The FCC has asked for comments on a rulemaking proposal that would fundamentally change the way in which LPFM stations operate – proposing that they be allowed to take commercial messages (as opposed to the current limit the they operate noncommercially, only taking underwriting announcements and other noncommercial sponsorships), allowing them to be owned by local small businesses (as opposed to the current rule that limit their ownership to nonprofit organizations), and giving them primary status (protecting them against being displaced by a subsequent move of a full-power station or the initiation of service by a new full-power FM station). The proposal also asks that the limits on ownership, which currently limit most nonprofit groups to ownership of a single LPFM, be lifted. There is also a suggestion that LPFM stations be governed by the same spacing rules that apply to FM translators, letting them locate wherever there is no predicted interference, not limiting them to locations where they meet mileage separation requirements set out by the current rules. This is a new proposal, going beyond the proposal we wrote about here to allow LPFM stations to increase power to 250 watts, on which the FCC recently took comments.

Comments on this proposal are due on August 30. The proposal is not a proposal by the FCC to adopt rules on these matters, but instead just a preliminary notice that the petition asking for these changes to the rules was filed, and asking for public comment as to whether the FCC should take any action and further pursue the proposals being made. Obviously, some broadcasters may want to comment on this proposal which would fundamentally change the nature of the LPFM service.
Continue Reading Proposal Asks that Low Power FM Stations Be Given Primary Status, and Allowed to Operate Commercially

Last week, the FCC issued several fines to noncommercial broadcasters who had underwriting announcements that sounded too commercial.  In these decisions, the Commission found that the stations had broadcast promotional announcements for commercial businesses – and those announcements did not conform to the FCC’s rules requiring that announcements acknowledging contributions to noncommercial stations cannot contain qualitative claims about the sponsor, nor can they contain "calls to action" suggesting that listeners patronize the sponsor.  These cases also raised an interesting issue in that the promotional announcements that exceeded FCC limits were not in programming produced by the station, but instead in programs produced by outside parties who received the compensation that led to the announcement.  The FCC found that there was liability for the spots that were too promotional even though the station itself had received no compensation for the airing of that spot.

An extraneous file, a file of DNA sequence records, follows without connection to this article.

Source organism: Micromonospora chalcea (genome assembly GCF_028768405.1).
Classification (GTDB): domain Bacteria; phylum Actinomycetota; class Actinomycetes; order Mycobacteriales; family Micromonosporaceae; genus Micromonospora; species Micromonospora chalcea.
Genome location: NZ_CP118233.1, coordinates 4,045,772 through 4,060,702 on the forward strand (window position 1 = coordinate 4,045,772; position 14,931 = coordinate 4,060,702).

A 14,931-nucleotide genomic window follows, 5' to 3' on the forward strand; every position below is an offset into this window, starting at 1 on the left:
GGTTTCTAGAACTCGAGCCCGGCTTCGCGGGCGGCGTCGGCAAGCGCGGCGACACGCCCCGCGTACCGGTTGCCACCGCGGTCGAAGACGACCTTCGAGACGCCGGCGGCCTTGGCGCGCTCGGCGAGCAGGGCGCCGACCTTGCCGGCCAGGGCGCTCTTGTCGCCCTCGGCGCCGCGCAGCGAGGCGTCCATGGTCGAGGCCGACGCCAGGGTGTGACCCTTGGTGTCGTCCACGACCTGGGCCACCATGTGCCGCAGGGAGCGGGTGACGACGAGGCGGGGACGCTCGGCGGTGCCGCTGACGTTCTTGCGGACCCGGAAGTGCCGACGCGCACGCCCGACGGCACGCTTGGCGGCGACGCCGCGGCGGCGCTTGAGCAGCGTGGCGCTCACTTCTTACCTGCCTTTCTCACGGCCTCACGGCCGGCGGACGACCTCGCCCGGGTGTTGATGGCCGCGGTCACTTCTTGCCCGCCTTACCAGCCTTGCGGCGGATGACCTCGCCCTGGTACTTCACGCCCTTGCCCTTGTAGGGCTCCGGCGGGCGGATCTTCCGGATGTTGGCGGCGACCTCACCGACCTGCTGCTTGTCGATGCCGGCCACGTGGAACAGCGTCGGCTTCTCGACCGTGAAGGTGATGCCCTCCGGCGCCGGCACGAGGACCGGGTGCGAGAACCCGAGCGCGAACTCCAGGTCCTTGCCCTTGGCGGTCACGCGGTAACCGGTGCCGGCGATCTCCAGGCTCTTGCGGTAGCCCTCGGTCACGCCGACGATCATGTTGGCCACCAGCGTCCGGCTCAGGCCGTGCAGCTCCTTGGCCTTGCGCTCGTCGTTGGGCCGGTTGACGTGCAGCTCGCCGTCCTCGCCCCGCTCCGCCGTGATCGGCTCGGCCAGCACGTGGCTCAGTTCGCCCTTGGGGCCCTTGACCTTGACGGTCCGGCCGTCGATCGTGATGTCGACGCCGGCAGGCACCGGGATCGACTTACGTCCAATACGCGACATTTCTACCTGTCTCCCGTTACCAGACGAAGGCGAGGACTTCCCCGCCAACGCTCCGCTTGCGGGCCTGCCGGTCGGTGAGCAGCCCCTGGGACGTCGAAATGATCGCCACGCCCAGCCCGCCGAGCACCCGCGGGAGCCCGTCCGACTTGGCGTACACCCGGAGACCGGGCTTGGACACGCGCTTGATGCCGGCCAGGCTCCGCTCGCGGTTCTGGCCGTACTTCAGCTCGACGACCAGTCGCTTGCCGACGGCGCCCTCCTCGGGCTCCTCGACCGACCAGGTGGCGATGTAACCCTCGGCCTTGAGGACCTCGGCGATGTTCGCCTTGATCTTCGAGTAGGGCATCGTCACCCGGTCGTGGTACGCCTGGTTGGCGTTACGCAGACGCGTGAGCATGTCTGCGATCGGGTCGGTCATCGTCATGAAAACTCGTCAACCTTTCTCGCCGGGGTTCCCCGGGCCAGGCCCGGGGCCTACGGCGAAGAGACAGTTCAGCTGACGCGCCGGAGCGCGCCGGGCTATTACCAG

The rules for underwriting announcements on noncommercial stations (including Low Power FM stations) limit these announcements to ones that identify sponsors, but do not overtly promote their businesses.   Underwriting announcements can identify the sponsor, say what the business of the sponsor is, and give a location (seemingly including a website address).  But the announcements cannot do anything that would specifically encourage patronage of the sponsor’s business.  They cannot contain a "call to action" (e.g. they cannot say "visit Joe’s hardware on Main Street" or "Call Mary’s Insurance Company today").  They cannot contain any qualitative statements about the sponsors products or services (e.g. they cannot say "delicious food", "the best service", or "a friendly and knowledgeable staff" ).  The underwriting announcements cannot contain price information about products sold by a sponsor.  In one of the cases decided this week, the Commission also stated that the announcements cannot be too long, as that in and of itself makes the spot seem overly promotional and was more than was necessary to identify the sponsor and the business that the sponsor was in.  The spot that was criticized was approximately 60 seconds in length. 


Continue Reading FCC Fines for Noncommercial Stations Having Underwriting Announcements That Were Too Commercial – Even Where the Station Received No Money